But even having an intellectual understanding that sin – which separates us from God – impacts and degrades everything on earth is usually not enough to grasp the mechanics at work. With that in mind, lets look at a couple of real-time examples of environmental degradation leading to societal disruption and the fulfillment of prophecy. And lets start in degraded, chaotic, virtually lawless Haiti.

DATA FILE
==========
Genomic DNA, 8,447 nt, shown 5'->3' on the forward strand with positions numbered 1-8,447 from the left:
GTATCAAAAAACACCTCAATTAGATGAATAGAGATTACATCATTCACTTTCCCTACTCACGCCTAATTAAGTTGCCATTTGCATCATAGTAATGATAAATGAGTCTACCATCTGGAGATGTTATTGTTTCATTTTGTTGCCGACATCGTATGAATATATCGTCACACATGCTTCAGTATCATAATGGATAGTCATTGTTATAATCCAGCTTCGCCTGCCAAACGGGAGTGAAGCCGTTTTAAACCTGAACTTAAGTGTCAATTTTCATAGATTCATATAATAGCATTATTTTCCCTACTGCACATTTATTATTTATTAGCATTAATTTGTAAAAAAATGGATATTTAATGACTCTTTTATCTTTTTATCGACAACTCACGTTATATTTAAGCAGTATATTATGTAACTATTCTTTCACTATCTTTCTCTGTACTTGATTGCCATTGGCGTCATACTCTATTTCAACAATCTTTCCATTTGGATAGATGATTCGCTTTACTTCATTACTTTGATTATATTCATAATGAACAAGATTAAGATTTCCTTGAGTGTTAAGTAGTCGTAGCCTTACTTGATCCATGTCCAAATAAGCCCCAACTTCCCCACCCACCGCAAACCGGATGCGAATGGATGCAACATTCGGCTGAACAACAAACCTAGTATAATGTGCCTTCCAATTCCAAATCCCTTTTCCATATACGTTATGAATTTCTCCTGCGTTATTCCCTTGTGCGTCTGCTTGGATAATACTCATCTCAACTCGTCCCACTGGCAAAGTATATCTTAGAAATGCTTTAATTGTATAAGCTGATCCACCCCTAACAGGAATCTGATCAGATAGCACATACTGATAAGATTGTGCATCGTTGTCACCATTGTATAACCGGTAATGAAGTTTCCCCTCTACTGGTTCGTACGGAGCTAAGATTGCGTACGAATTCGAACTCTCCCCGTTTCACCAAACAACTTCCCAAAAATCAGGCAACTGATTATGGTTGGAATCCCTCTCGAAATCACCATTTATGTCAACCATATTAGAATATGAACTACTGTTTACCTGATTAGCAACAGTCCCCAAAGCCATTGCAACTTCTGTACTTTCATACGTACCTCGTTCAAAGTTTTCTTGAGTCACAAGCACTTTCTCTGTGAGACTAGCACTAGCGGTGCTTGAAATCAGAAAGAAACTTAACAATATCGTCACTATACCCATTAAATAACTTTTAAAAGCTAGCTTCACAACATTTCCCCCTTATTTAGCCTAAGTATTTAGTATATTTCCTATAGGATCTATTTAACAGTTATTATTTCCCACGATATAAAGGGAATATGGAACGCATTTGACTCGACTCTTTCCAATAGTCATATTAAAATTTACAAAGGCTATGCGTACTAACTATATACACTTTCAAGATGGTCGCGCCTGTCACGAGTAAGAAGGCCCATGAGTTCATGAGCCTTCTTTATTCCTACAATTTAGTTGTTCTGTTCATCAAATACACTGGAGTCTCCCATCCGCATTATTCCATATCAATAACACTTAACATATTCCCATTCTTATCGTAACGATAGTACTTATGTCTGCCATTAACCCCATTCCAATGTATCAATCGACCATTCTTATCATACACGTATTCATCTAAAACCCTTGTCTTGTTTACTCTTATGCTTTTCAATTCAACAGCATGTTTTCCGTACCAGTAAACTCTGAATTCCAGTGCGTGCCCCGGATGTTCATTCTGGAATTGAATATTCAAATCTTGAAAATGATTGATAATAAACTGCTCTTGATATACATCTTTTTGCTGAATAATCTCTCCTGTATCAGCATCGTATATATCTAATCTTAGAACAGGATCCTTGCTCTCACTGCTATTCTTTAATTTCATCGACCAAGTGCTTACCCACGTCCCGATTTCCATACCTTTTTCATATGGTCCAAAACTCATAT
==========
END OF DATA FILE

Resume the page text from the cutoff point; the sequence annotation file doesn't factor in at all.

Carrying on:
Ask a number of international development professionals what are the two worst places in the world to live in, and they will reliably tell you Haiti and Mali, with the ranking of the two interchanged depending on the person. Haiti is an extremely poor and extremely dysfunctional country, but more to the point it is a country where just about everything was done wrong in terms of facilitating environmental sustainability: hills were stripped of plant cover by overgrazing and fuel foraging, freshwater sources were fouled by pollution, including sewage, crop lands were overused and overfertilized and poorly managed and degraded soil was washed away by storms. Add to this the legacy of a kleptocratic government and the series of natural disasters that have struck the country (notably the 2010 earthquake which killed over 300,000 and from which over 300,000 people are still living in tents), and you have a country teetering on the brink. Now it seems the country has been pushed over the brink. Hurricane Sandy devastated Haiti even though the eye of the storm did not make landfall there. Haiti suffered landslides, flooding, and crop destruction. Among these, the flooding is the biggest immediate concern and the crop destruction is a very, very major near-term concern. As a result of the flooding and sewage being mixed with flood water, cholera has been rapidly spreading. It is unknown how many hundreds or thousands will die of cholera (over 7000 have died from the disease in the last two years). But a bigger threat is stalking Haiti: Famine and violence. The island nation was already the scene of riots and demonstrations over rising food prices. Now, with the islands major crops destroyed by Sandy, there is not enough locally-produced food to be had at any affordable price. The path from here is easily definable: malnutrition, violence, increased disease and death, decreased governmental stability. Haiti is “Exhibit B” for a country in the process of unraveling. “Exhibit A” is Syria. More about that country in a moment.